The Taxation of Income from Cryptocurrencies in Various Jurisdictions (Part 14): United States
By Robert Crowley, Prager Metis CPAs
Recently, we have seen a growth in the sale or exchange of cryptocurrency, or the use of cryptocurrency to pay for goods or services. Unfortunately, guidance from the Internal Revenue Service (IRS) pertaining to related US income tax issues has not kept pace with the proliferation of cryptocurrency trading. This article highlights fundamental income US tax compliance issues for investors dealing or transacting in cryptocurrency.
In March 2014, the IRS issued its only formal guidance on what it called “virtual” currency. The IRS Notice 2014-21 stated that virtual currency operates like “real” currency, as it is used as legal tender. It circulates and is customarily used and accepted as a medium of exchange, but it has no legal tender status in any jurisdiction. Therefore, for US federal income tax purposes, virtual currency is not a “currency” but a capital asset.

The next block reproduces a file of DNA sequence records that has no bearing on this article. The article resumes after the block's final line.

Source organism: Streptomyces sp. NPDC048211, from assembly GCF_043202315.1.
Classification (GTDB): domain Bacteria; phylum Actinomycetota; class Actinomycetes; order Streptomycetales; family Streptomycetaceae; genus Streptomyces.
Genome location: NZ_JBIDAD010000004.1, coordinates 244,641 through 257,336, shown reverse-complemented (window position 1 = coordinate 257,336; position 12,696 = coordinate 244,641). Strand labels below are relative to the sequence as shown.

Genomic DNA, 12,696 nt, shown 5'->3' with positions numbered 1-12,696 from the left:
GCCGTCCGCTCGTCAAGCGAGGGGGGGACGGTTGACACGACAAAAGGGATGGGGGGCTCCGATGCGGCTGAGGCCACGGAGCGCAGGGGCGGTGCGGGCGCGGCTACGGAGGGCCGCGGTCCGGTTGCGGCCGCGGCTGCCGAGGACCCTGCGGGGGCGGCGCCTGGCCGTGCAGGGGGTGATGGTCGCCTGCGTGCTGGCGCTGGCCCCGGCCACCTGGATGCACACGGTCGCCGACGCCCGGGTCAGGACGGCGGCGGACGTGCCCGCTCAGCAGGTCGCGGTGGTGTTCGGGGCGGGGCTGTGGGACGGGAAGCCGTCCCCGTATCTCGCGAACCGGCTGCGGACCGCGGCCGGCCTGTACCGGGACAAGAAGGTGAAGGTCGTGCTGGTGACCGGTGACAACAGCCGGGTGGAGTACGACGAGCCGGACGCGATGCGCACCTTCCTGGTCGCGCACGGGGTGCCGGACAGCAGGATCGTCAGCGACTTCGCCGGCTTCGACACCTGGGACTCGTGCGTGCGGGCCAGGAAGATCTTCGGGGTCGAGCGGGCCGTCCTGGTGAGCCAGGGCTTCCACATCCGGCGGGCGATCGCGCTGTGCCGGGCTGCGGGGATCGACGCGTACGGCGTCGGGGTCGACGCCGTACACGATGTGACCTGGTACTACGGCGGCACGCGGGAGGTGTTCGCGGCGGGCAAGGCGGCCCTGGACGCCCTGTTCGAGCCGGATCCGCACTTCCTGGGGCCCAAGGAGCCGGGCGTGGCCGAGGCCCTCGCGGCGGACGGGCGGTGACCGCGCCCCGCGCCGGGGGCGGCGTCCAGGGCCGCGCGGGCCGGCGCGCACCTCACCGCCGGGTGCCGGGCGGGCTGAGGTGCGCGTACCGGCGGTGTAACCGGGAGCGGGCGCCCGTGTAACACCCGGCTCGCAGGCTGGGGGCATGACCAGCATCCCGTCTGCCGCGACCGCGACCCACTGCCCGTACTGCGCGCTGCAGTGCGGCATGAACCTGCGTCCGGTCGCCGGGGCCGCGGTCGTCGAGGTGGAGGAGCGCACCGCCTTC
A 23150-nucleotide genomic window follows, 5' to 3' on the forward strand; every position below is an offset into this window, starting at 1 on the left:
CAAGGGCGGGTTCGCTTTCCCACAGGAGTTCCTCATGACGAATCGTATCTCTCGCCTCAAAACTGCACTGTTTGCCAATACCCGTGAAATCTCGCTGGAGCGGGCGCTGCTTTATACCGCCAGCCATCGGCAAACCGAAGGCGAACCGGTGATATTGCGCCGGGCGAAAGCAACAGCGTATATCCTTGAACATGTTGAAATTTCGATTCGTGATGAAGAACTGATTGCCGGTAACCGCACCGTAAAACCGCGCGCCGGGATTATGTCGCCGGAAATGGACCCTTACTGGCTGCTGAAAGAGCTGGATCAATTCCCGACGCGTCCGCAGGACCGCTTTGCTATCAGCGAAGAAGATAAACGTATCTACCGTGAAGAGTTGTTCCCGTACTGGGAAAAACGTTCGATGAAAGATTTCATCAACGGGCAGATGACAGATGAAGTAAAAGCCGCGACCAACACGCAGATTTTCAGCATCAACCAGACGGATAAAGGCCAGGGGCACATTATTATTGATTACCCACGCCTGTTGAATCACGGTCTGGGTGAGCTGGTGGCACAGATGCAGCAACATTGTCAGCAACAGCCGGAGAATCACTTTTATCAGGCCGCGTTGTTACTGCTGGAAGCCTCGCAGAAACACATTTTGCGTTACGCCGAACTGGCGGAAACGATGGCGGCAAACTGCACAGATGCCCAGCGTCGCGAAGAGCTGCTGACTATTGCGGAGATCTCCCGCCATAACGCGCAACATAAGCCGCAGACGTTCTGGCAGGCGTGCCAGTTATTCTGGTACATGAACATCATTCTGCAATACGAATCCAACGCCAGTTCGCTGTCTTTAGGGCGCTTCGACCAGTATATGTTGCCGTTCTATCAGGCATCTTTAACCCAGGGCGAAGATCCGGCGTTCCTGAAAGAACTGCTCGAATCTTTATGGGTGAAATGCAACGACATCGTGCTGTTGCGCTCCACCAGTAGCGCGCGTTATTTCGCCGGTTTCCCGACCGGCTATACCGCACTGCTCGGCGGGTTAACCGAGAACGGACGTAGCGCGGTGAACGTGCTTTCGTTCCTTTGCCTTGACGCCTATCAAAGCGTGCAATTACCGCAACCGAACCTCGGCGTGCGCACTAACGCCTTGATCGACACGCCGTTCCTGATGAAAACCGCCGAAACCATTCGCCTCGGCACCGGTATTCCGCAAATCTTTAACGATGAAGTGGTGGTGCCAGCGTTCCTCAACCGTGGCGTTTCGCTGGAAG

In general, the sale or exchange of cryptocurrency, or the use of cryptocurrency to pay for goods or services in a real-world economy transaction, has US tax consequences that may result in tax liability.
Capital Gain Treatment and Holding Period
The general tax principles applicable to property transactions should apply to virtual currency transactions. Accordingly, it follows that the character of the gain or loss from the sale of virtual currency depends on whether the virtual currency is a capital asset in the hands of a taxpayer. For most casual investors, virtual currency will be a capital asset. To determine the gain or loss on a sale, a taxpayer must compare the fair market value of the virtual currency in US dollars on the date of the transaction to the fair market value in US dollars on the date acquired (cost basis). If the fair market value on the date of the transaction is higher than the cost basis, the taxpayer has a capital gain (if the cost basis is higher there is a capital loss). The holding period starts on the date acquired and will determine whether the capital gain or loss is taxed as short-term or long-term. If the virtual currency is held by a taxpayer as a capital asset for more than one year from the date acquired, the gain or loss from the sale will be taxed at preferential long-term capital gain rates.